Relations with Saudi Arabia are important for HSBC, which gets most of its revenue from Asia
LONDON • After skipping a Saudi conference last year in the wake of Jamal Khashoggi’s murder, the man who runs Europe’s biggest bank took the stage in Riyadh and said he expects investors to pour money into the oil-rich desert kingdom.
“We are excited about the role that we can play here,” HSBC Holdings plc CEO John Flint (picture), one of several prominent figures attending a high-profile conference, said at a panel discussion yesterday.
“This is an economy we have a lot of confidence in. I think the future is bright.”
The British banker’s optimism echoed that of BlackRock Inc CEO Larry Fink, who said his firm is opening its first Saudi office and called reforms in the kingdom “amazing”.
Both men cancelled their attendance at a similar gathering just six months ago, but are at this year’s Financial Sector Conference — a sign of how the kingdom’s oil wealth, geopolitical importance and the lucrative promise of advising on reform makes it difficult for international financiers to disengage.
Last year, most Wall Street CEOs dropped out of the Future Investment Initiative event amid the international outcry over the murder of Khashoggi, a critic of the Saudi government who wrote for the Washington Post. The US has blacklisted 16 Saudi nationals for their role in the killing.
As Fink and Flint made their remarks, their Saudi hosts took the opportunity to welcome another international bank.
Credit Suisse Group AG has received a local banking licence, Finance Minister Mohammed Al-Jadaan told the conference.
Saudi Arabia has been home to some of the world’s hottest deals this year as Europe and Asia have languished.
JPMorgan Chase & Co, Morgan Stanley, HSBC, Citigroup Inc and Goldman Sachs Group Inc this month helped Saudi Arabian Oil Co (Aramco) raise US$12 billion (RM49.56 billion) of bonds in one of the most oversubscribed debt offerings in history.
For BlackRock’s part, Fink said he sees “very large opportunities” across the Middle East after investing in Aramco’s inaugural dollar bond, saying the region is “becoming more secure” and increasingly in need of retirement investments.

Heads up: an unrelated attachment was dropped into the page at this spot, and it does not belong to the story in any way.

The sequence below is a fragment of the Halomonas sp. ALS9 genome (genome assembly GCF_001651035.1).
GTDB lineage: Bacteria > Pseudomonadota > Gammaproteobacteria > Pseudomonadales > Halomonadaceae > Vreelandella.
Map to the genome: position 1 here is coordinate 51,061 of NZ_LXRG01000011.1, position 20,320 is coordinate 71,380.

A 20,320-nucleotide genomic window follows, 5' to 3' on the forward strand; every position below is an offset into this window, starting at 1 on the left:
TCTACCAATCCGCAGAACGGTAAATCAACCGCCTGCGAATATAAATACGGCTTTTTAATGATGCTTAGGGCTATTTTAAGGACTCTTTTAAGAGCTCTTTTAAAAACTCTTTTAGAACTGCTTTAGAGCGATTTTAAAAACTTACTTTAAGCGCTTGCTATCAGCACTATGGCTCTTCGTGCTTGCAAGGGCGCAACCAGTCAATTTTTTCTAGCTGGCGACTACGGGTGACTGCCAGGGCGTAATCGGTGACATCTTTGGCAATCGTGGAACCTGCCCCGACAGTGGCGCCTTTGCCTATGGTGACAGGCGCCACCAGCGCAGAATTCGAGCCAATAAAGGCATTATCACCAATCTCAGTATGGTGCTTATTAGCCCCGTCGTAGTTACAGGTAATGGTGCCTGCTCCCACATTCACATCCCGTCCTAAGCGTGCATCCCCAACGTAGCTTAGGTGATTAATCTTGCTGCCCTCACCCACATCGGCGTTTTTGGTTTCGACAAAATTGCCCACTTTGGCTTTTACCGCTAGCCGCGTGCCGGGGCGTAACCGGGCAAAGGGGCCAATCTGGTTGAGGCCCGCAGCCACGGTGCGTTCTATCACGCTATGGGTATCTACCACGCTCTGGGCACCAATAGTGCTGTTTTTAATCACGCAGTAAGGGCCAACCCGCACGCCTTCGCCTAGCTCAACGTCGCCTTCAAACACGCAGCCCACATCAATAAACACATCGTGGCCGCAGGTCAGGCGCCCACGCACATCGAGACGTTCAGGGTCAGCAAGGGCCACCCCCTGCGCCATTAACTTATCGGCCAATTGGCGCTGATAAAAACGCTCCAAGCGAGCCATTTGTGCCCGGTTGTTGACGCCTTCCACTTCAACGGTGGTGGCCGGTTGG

Relations with Saudi Arabia are important for London-based HSBC, which gets most of its revenue from Asia. Its local unit is in the process of buying a rival part-owned by Royal Bank of Scotland Group plc, a US$5 billion deal to create the kingdom’s third-largest lender. HSBC is one of the most active international banks in the kingdom, employing more than 3,000, and has been the top advisor for initial public offerings (IPOs) since 2010, according to data compiled by Bloomberg.
The relationship goes even deeper than deals: In January, Bloomberg News reported that Saudi Arabia hired HSBC banker Rayyan Nagadi to establish a privatisation unit.
Other HSBC veterans to join the Saudi government include Mohammad Al Tuwaijri, minister of economy and planning, and Fahad Al Saif, head of the kingdom’s debt management office.
“We often joke in the senior levels of HSBC that we are exporting a lot of talent to the government of Saudi Arabia,” Flint said. “That’s been a privilege of ours, to see so many of our ex-colleagues actually in the audience and serving their country now.”
Other attendees discussed prospects for further economic development.
Luke Ellis, who runs London-based hedge-fund manager Man Group plc, said he hoped to open an office in Riyadh. “It’s amazing how far the Saudi debt market has come in a short space of time,” he said. “The quality of companies that IPO-ed here has been higher than in other places.”
Speaking on the same panel as HSBC’s Flint, Daniel Pinto, one of JPMorgan’s most senior executives, warned that Saudi Arabia still has work to do. “If you want to succeed, you really need to have a very strong capital market,” he said.
Flint pointed to the progress made in gaining the approval of index providers, whose decisions can influence whether billions in passive money is allowed to invest.
Last year, MSCI Inc said it would include Saudi Arabian stocks in its emerging-market gauge after the kingdom implemented measures aimed at broadening investor access.
“The inclusion of the indices is clearly going to result in an inflow into the country, and there is a wonderful opportunity to create the right environment,” Flint said.
Saudi Arabia’s reform push, aimed at easing dependence on oil, has been driven by Crown Prince Mohammed Salman. After garnering international plaudits with measures including allowing women to drive, a series of developments undermined his image as a moderniser.
Khashoggi’s disappearance in Istanbul, and the steady disclosure of details about his fate by the Turkish government, followed a move to jail hundreds of businessmen, royals and activists in an alleged crackdown on corruption.
The day before the conference began, Saudi Arabia executed 37 citizens found guilty of various terrorism-related charges — the first mass execution in the country since January 2016. — Bloomberg